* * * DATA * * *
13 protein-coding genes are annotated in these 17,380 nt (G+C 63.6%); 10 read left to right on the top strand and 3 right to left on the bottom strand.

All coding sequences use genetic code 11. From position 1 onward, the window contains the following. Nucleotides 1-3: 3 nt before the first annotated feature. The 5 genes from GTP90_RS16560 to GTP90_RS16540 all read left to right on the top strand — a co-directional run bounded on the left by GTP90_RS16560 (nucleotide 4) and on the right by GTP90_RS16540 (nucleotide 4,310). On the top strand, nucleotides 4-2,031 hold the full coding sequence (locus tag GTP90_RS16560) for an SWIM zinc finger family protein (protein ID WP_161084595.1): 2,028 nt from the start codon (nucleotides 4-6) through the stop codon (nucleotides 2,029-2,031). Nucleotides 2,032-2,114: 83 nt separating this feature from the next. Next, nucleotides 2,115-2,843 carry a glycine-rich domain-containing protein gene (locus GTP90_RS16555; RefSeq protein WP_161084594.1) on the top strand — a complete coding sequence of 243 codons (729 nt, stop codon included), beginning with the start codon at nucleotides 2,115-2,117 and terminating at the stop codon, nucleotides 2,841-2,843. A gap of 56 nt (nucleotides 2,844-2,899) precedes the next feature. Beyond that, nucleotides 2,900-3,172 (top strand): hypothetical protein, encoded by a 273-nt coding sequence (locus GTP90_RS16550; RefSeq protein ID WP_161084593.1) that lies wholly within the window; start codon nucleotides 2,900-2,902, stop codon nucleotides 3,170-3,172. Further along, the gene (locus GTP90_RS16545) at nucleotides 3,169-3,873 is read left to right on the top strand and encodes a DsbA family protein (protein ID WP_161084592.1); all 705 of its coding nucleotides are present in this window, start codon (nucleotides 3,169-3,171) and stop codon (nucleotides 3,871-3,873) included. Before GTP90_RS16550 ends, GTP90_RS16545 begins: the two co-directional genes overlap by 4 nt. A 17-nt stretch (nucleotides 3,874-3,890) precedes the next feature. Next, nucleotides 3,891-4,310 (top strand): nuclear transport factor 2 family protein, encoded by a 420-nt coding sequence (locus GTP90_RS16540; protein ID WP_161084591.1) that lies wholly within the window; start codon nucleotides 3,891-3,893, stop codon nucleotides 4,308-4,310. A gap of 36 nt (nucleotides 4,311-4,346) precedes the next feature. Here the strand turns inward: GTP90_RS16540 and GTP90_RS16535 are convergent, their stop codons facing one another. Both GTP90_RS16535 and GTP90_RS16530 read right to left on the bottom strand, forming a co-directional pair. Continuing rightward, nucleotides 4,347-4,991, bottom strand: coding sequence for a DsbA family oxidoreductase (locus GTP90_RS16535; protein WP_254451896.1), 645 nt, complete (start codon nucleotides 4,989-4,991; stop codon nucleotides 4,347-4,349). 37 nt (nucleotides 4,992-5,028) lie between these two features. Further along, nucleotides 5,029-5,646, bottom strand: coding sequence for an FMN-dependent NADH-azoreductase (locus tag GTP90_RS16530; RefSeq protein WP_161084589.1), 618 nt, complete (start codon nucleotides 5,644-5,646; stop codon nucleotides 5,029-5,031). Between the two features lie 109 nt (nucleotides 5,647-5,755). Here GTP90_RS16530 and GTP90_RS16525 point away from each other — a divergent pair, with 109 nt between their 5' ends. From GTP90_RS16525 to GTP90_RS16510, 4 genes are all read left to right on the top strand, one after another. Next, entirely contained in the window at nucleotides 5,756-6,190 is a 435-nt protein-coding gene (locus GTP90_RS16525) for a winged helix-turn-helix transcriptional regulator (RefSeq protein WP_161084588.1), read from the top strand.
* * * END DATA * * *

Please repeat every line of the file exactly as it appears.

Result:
13 protein-coding genes are annotated in these 17,380 nt (G+C 63.6%); 10 read left to right on the top strand and 3 right to left on the bottom strand.

All coding sequences use genetic code 11. From position 1 onward, the window contains the following. Nucleotides 1-3: 3 nt before the first annotated feature. The 5 genes from GTP90_RS16560 to GTP90_RS16540 all read left to right on the top strand — a co-directional run bounded on the left by GTP90_RS16560 (nucleotide 4) and on the right by GTP90_RS16540 (nucleotide 4,310). On the top strand, nucleotides 4-2,031 hold the full coding sequence (locus tag GTP90_RS16560) for an SWIM zinc finger family protein (protein ID WP_161084595.1): 2,028 nt from the start codon (nucleotides 4-6) through the stop codon (nucleotides 2,029-2,031). Nucleotides 2,032-2,114: 83 nt separating this feature from the next. Next, nucleotides 2,115-2,843 carry a glycine-rich domain-containing protein gene (locus GTP90_RS16555; RefSeq protein WP_161084594.1) on the top strand — a complete coding sequence of 243 codons (729 nt, stop codon included), beginning with the start codon at nucleotides 2,115-2,117 and terminating at the stop codon, nucleotides 2,841-2,843. A gap of 56 nt (nucleotides 2,844-2,899) precedes the next feature. Beyond that, nucleotides 2,900-3,172 (top strand): hypothetical protein, encoded by a 273-nt coding sequence (locus GTP90_RS16550; RefSeq protein ID WP_161084593.1) that lies wholly within the window; start codon nucleotides 2,900-2,902, stop codon nucleotides 3,170-3,172. Further along, the gene (locus GTP90_RS16545) at nucleotides 3,169-3,873 is read left to right on the top strand and encodes a DsbA family protein (protein ID WP_161084592.1); all 705 of its coding nucleotides are present in this window, start codon (nucleotides 3,169-3,171) and stop codon (nucleotides 3,871-3,873) included. Before GTP90_RS16550 ends, GTP90_RS16545 begins: the two co-directional genes overlap by 4 nt. A 17-nt stretch (nucleotides 3,874-3,890) precedes the next feature. Next, nucleotides 3,891-4,310 (top strand): nuclear transport factor 2 family protein, encoded by a 420-nt coding sequence (locus GTP90_RS16540; protein ID WP_161084591.1) that lies wholly within the window; start codon nucleotides 3,891-3,893, stop codon nucleotides 4,308-4,310. A gap of 36 nt (nucleotides 4,311-4,346) precedes the next feature. Here the strand turns inward: GTP90_RS16540 and GTP90_RS16535 are convergent, their stop codons facing one another. Both GTP90_RS16535 and GTP90_RS16530 read right to left on the bottom strand, forming a co-directional pair. Continuing rightward, nucleotides 4,347-4,991, bottom strand: coding sequence for a DsbA family oxidoreductase (locus GTP90_RS16535; protein WP_254451896.1), 645 nt, complete (start codon nucleotides 4,989-4,991; stop codon nucleotides 4,347-4,349). 37 nt (nucleotides 4,992-5,028) lie between these two features. Further along, nucleotides 5,029-5,646, bottom strand: coding sequence for an FMN-dependent NADH-azoreductase (locus tag GTP90_RS16530; RefSeq protein WP_161084589.1), 618 nt, complete (start codon nucleotides 5,644-5,646; stop codon nucleotides 5,029-5,031). Between the two features lie 109 nt (nucleotides 5,647-5,755). Here GTP90_RS16530 and GTP90_RS16525 point away from each other — a divergent pair, with 109 nt between their 5' ends. From GTP90_RS16525 to GTP90_RS16510, 4 genes are all read left to right on the top strand, one after another. Next, entirely contained in the window at nucleotides 5,756-6,190 is a 435-nt protein-coding gene (locus GTP90_RS16525) for a winged helix-turn-helix transcriptional regulator (RefSeq protein WP_161084588.1), read from the top strand.